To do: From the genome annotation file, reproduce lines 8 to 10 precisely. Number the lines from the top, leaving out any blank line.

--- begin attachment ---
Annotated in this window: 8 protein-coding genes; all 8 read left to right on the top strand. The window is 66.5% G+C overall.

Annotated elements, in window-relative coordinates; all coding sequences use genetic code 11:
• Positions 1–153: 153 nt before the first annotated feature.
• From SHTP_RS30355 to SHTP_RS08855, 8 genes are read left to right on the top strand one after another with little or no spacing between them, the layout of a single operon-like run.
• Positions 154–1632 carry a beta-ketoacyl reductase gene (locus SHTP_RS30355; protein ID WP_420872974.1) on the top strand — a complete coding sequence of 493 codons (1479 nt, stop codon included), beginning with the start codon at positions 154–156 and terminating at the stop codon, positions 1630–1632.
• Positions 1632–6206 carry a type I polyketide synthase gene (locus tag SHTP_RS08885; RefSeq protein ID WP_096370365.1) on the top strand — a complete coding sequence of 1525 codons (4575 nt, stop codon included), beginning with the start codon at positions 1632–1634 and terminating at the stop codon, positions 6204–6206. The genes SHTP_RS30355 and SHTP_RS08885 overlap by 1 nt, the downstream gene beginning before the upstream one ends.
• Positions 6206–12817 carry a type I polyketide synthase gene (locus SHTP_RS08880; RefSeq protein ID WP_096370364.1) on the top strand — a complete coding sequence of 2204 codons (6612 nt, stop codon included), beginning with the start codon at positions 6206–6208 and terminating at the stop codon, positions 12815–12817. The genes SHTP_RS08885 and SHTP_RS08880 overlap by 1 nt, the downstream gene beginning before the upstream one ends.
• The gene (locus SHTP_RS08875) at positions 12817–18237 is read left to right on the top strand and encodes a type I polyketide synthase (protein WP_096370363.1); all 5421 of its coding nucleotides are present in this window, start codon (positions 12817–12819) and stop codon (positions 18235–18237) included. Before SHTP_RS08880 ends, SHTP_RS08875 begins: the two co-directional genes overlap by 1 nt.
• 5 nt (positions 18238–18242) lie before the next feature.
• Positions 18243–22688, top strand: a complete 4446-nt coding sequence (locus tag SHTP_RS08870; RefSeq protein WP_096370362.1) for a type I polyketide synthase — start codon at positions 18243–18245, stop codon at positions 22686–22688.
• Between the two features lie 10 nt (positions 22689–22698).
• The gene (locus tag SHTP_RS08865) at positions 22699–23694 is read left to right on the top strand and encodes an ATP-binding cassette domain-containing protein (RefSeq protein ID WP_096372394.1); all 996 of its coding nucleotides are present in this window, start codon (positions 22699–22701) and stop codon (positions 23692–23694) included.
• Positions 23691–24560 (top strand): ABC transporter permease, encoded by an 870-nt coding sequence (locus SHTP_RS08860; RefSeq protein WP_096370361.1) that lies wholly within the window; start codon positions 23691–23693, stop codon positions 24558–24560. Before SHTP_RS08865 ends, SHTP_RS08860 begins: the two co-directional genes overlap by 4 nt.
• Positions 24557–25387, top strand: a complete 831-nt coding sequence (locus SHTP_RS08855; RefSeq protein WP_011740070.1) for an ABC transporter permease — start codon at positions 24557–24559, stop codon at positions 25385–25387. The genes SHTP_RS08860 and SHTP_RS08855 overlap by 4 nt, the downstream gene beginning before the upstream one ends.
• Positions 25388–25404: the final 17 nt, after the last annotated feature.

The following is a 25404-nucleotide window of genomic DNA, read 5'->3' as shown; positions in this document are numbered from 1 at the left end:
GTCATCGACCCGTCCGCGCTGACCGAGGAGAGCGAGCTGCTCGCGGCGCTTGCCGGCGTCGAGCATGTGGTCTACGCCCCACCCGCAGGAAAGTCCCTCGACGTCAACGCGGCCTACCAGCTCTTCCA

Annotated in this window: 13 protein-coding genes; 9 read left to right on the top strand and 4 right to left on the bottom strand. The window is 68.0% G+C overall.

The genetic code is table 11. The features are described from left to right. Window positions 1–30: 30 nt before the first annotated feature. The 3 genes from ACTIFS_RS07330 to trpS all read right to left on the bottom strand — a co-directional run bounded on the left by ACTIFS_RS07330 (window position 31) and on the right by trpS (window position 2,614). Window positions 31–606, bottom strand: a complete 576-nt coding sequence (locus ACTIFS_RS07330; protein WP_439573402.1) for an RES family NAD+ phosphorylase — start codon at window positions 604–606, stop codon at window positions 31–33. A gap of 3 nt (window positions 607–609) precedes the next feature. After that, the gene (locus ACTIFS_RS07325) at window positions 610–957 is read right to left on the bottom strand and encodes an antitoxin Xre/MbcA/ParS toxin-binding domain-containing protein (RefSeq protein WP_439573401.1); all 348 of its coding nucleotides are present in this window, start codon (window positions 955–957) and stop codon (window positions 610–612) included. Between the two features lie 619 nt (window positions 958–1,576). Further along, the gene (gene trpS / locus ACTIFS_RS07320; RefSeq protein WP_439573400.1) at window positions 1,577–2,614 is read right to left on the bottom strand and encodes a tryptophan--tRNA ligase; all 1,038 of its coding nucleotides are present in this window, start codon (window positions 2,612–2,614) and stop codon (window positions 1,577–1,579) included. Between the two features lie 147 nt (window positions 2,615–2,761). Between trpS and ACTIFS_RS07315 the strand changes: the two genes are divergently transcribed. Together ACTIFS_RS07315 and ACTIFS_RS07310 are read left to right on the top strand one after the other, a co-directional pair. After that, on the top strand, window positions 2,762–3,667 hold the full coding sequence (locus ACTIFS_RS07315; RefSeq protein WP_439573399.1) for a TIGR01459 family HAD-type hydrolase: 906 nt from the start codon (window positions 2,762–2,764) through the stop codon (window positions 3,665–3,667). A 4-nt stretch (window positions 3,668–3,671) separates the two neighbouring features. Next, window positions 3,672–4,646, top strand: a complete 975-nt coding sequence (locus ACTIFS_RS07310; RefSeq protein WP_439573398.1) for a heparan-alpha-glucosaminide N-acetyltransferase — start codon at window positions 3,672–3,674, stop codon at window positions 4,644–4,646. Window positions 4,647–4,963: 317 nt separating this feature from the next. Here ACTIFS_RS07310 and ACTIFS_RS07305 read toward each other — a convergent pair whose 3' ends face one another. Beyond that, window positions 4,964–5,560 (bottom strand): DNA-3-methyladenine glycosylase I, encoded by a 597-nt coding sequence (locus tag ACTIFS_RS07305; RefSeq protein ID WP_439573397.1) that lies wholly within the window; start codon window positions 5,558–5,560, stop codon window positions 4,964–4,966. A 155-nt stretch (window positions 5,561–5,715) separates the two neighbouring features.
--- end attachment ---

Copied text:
• The gene (locus SHTP_RS08875) at positions 12817–18237 is read left to right on the top strand and encodes a type I polyketide synthase (protein WP_096370363.1); all 5421 of its coding nucleotides are present in this window, start codon (positions 12817–12819) and stop codon (positions 18235–18237) included. Before SHTP_RS08880 ends, SHTP_RS08875 begins: the two co-directional genes overlap by 1 nt.
• 5 nt (positions 18238–18242) lie before the next feature.
• Positions 18243–22688, top strand: a complete 4446-nt coding sequence (locus tag SHTP_RS08870; RefSeq protein WP_096370362.1) for a type I polyketide synthase — start codon at positions 18243–18245, stop codon at positions 22686–22688.